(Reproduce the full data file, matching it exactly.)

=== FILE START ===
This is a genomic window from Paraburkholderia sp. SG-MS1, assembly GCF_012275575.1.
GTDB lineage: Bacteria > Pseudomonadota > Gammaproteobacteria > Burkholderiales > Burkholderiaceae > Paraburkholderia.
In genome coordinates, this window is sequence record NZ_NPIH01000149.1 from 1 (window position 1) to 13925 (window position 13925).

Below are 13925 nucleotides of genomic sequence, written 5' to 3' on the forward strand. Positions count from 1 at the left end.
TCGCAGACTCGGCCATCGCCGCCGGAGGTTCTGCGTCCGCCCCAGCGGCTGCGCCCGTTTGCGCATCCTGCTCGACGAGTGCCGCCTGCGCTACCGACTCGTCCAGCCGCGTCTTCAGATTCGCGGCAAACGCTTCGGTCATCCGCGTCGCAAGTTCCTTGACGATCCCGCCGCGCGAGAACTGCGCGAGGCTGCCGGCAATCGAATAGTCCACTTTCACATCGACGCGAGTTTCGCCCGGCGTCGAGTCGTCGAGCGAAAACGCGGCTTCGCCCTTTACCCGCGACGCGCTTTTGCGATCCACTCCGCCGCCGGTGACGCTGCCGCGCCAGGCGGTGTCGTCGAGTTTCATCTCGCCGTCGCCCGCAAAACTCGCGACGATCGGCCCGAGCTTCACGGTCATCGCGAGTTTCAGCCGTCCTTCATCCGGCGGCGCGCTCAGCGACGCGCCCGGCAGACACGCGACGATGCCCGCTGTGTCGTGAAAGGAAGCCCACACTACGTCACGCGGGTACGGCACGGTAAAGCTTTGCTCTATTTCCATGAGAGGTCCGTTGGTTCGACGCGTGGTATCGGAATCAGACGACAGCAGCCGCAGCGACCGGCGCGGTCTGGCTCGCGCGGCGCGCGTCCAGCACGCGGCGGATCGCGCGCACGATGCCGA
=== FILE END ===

This is a genomic window from Paraburkholderia sp. SG-MS1, assembly GCF_012275575.1.
GTDB lineage: Bacteria > Pseudomonadota > Gammaproteobacteria > Burkholderiales > Burkholderiaceae > Paraburkholderia.
In genome coordinates, this window is sequence record NZ_NPIH01000149.1 from 1 (window position 1) to 13925 (window position 13925).

Below are 13925 nucleotides of genomic sequence, written 5' to 3' on the forward strand. Positions count from 1 at the left end.
TCGCAGACTCGGCCATCGCCGCCGGAGGTTCTGCGTCCGCCCCAGCGGCTGCGCCCGTTTGCGCATCCTGCTCGACGAGTGCCGCCTGCGCTACCGACTCGTCCAGCCGCGTCTTCAGATTCGCGGCAAACGCTTCGGTCATCCGCGTCGCAAGTTCCTTGACGATCCCGCCGCGCGAGAACTGCGCGAGGCTGCCGGCAATCGAATAGTCCACTTTCACATCGACGCGAGTTTCGCCCGGCGTCGAGTCGTCGAGCGAAAACGCGGCTTCGCCCTTTACCCGCGACGCGCTTTTGCGATCCACTCCGCCGCCGGTGACGCTGCCGCGCCAGGCGGTGTCGTCGAGTTTCATCTCGCCGTCGCCCGCAAAACTCGCGACGATCGGCCCGAGCTTCACGGTCATCGCGAGTTTCAGCCGTCCTTCATCCGGCGGCGCGCTCAGCGACGCGCCCGGCAGACACGCGACGATGCCCGCTGTGTCGTGAAAGGAAGCCCACACTACGTCACGCGGGTACGGCACGGTAAAGCTTTGCTCTATTTCCATGAGAGGTCCGTTGGTTCGACGCGTGGTATCGGAATCAGACGACAGCAGCCGCAGCGACCGGCGCGGTCTGGCTCGCGCGGCGCGCGTCCAGCACGCGGCGGATCGCGCGCACGATGCCGA